In a recent interview with Business2Community, Dr. Fred Jordan, co-founder of FinalSpark, shared insights into the innovative process of using stem cells to create tiny, brain-like structures capable of storing information, a realm where artificial intelligence (AI) meets biology.

Alongside Dr. Martin Kutter, his fellow physicist and business partner, Dr. Jordan has propelled FinalSpark into the spotlight following their previous success with AlpVision, known for its anti-counterfeit smartphone app. Leveraging their experience and financing from AlpVision, they embarked on a pioneering venture in biotechnology.

The ultimate goal is to develop machines with a form of intelligence. We want to create a real function, something useful.

FinalSpark Founders
FinalSpark founders. Left to right: Dr. Martin Kutter and Dr. Fred Jordan

The Innovation: Neural Research and Biotechnology

In the interview, Dr. Jordan explained that the company uses induced pluripotent stem cells (iPSCs), derived from human skin cells, to create neurons and glial cells. These cells together form a tiny brain-like structure, only about half a millimeter in size. Remarkably, this tiny brain has been able to store a bit of information, much like the earliest quantum computers did.

So far, we’ve stored one bit of information. Think of it like the performance of the first quantum computers, which could store 1 “Qubit” (quantum bit) of data 20 years ago. Now, we have our first “Bibit”, or biological bit.

An electronic microscope image revealing thousands of living neurons connected together to form an organoid.

The process of getting these neurons to work with electronic systems is still being perfected. FinalSpark uses a method that involves carefully timed electrical and chemical signals, including a special technique where they use dopamine, a brain chemical, to stimulate the tiny brain at just the right time.

As Dr. Jordan explained, this approach is more complex than standard artificial intelligence. The neurons used in these tiny brains are more complex than the systems used in conventional AI, adding an entirely new layer to how computers can process information.

Each neuron in our brain has about 10,000 connections, far more complex than anything in conventional AI. Furthermore, neurons work with spikes, sending signals in every direction, unlike the fixed input-output models in classical AI.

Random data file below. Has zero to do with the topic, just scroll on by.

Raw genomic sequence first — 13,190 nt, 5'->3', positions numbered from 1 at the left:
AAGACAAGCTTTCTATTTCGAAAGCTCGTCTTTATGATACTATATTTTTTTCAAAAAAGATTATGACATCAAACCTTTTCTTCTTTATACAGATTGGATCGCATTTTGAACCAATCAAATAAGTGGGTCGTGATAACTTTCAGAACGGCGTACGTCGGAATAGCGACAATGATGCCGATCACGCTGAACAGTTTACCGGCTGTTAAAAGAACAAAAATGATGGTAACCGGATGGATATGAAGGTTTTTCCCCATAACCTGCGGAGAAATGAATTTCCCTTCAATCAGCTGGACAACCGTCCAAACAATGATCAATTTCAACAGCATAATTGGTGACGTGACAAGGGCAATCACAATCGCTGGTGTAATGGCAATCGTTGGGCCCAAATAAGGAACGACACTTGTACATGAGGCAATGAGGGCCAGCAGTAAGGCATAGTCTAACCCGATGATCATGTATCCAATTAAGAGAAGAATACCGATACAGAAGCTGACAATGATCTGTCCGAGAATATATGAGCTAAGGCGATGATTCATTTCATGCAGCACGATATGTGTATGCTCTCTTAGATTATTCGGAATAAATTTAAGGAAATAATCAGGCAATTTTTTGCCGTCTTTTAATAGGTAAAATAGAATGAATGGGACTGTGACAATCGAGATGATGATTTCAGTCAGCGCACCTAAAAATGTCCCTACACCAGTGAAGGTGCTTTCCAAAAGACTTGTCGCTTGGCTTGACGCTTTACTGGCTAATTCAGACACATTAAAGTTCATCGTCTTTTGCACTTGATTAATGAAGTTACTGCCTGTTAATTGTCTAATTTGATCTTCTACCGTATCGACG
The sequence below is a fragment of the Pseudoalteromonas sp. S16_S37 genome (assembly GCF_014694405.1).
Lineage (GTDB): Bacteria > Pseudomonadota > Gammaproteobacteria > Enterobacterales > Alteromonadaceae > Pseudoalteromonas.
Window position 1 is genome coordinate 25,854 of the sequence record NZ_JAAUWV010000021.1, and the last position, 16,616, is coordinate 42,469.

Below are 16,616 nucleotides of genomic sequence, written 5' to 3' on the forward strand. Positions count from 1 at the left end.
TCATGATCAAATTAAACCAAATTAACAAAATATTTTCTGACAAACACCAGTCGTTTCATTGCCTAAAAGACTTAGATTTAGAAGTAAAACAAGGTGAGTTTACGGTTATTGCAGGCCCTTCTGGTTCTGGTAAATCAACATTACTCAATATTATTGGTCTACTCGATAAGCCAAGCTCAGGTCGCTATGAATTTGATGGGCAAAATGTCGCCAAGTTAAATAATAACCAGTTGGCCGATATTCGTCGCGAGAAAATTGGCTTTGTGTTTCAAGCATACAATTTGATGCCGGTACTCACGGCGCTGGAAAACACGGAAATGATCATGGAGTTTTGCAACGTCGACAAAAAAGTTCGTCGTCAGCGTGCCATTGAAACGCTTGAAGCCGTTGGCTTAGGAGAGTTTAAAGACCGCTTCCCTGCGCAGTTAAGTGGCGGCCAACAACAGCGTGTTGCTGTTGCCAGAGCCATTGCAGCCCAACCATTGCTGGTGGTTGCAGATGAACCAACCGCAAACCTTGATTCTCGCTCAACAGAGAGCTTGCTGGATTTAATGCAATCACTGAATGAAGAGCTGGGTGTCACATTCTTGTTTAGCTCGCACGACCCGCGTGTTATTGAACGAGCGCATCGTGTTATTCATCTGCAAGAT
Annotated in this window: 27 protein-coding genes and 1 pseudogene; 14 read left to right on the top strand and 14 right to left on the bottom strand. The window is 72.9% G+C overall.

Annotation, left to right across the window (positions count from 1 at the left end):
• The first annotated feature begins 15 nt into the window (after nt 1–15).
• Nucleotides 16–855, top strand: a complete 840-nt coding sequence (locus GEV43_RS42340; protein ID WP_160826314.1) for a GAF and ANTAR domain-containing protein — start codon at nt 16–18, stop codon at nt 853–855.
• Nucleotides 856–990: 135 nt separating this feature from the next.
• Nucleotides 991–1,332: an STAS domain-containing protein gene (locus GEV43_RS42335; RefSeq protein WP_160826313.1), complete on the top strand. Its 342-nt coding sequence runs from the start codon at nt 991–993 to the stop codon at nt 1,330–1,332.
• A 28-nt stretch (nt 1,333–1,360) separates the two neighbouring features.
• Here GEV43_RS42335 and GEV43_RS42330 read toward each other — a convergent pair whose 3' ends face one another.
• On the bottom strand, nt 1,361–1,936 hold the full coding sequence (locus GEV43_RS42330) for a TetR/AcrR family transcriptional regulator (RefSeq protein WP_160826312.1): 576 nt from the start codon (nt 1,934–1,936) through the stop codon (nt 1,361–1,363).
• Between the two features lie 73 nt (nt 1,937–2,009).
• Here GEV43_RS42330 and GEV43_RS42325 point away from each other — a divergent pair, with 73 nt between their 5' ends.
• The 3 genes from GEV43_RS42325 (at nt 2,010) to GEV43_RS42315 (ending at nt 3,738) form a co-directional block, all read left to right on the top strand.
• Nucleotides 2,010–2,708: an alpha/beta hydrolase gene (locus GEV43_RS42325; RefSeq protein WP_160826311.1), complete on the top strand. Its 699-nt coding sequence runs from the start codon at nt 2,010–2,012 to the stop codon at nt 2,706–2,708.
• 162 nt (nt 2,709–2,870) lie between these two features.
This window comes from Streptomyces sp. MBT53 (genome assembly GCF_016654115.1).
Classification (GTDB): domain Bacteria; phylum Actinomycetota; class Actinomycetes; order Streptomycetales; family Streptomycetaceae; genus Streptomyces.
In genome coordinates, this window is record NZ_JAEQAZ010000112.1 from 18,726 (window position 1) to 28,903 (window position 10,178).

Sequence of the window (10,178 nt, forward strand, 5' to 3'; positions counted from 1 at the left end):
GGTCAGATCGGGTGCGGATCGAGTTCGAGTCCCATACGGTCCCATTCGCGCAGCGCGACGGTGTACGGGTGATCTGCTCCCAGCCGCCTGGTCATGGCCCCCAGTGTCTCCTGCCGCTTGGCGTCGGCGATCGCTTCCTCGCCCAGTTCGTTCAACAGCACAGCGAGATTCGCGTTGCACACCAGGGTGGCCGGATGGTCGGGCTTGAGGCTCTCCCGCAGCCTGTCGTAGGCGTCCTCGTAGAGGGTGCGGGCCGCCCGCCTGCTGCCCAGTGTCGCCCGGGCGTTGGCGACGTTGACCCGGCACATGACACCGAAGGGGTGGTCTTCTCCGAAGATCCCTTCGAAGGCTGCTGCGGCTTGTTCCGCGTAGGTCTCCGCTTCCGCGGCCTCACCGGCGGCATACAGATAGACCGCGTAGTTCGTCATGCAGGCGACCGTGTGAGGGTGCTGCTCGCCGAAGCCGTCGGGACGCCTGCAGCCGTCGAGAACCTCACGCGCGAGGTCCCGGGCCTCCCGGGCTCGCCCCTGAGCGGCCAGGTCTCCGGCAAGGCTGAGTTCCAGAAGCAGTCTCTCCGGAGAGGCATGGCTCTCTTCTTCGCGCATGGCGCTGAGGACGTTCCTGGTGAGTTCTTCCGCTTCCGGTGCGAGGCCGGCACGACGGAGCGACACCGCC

FinalSpark’s Vision for the Future

FinalSpark’s work opens up exciting business possibilities. At present, FinalSpark is concentrating on greatly lowering energy use, which could be millions to billions of times less than what digital computers require. This has the potential to transform cloud computing, as their neuron-based systems would need far less energy. Such a development offers a greener option compared to standard computing practices.

Dr. Jordan also explained that this groundbreaking method has the potential to create numerous new uses, similar to how the invention of the transistor eventually brought about the internet. This technology could bring major changes in several areas, ranging from healthcare to data management.

Adaptability and Global Collaboration

An interesting move by FinalSpark was making their lab operations remote during the pandemic. This change, made over three years, showed them that research groups around the world could also use their neuron research remotely. As a result, they invited research teams globally to use their facilities.

Right now, teams from France, England, and the U.S. are using their labs remotely, conducting experiments with FinalSpark’s neurons to advance scientific knowledge.

These research teams are conducting experiments with our neurons, obtaining results, and furthering scientific understanding through their work. The idea is to foster a collaborative and accessible research environment.

The primary ethical concern revolves around the use of living neuron-based systems. FinalSpark addresses this by using iPSCs, which are derived from human skin cells. This method avoids the controversial use of actual human brain tissue, alleviating some ethical concerns.

On the broader ethical debate on whether such advancements are crossing a line, Dr. Jordan had this to say:

“People may question if we are crossing a line with technological advancements, but does it make sense? Where does the technology lead us? Is it better? Do we live better? The answer is yes, we live better, way better – I’m much happier here today than I would have been 1000 years ago. This progress benefits me and the entire human race. So, there’s no doubt that moving in the direction of progress has been beneficial for us.”

On whether organoids could ever develop something like human consciousness, Dr. Jordan highlighted that the concept of consciousness is complex and not clearly defined. Current experiments with organoids are small-scale, and it’s not yet clear if they can achieve consciousness. Defining what consciousness means is an essential first step in these discussions.

The idea of organoids showing reactions or communication was also explored in the interview. While certain markers might show reactions, analyzing these in real time is challenging.

Biomarkers could potentially indicate reactions, but real-time analysis of these is challenging. We could observe the activity and spiking rate of neurons, but drawing parallels to human expressions of feelings, like crying, is speculative at this stage.

Bottom Line

FinalSpark’s progress, as highlighted by Dr. Jordan in his conversation with B2C, is a prime example of how technology can redefine business landscapes. Their exploration into neuron-based computing, along with their ethical approach, highlights the depth and responsibility of their groundbreaking work. This project shows how technological innovation, guided by ethical values and teamwork, can greatly contribute to human knowledge and benefit society.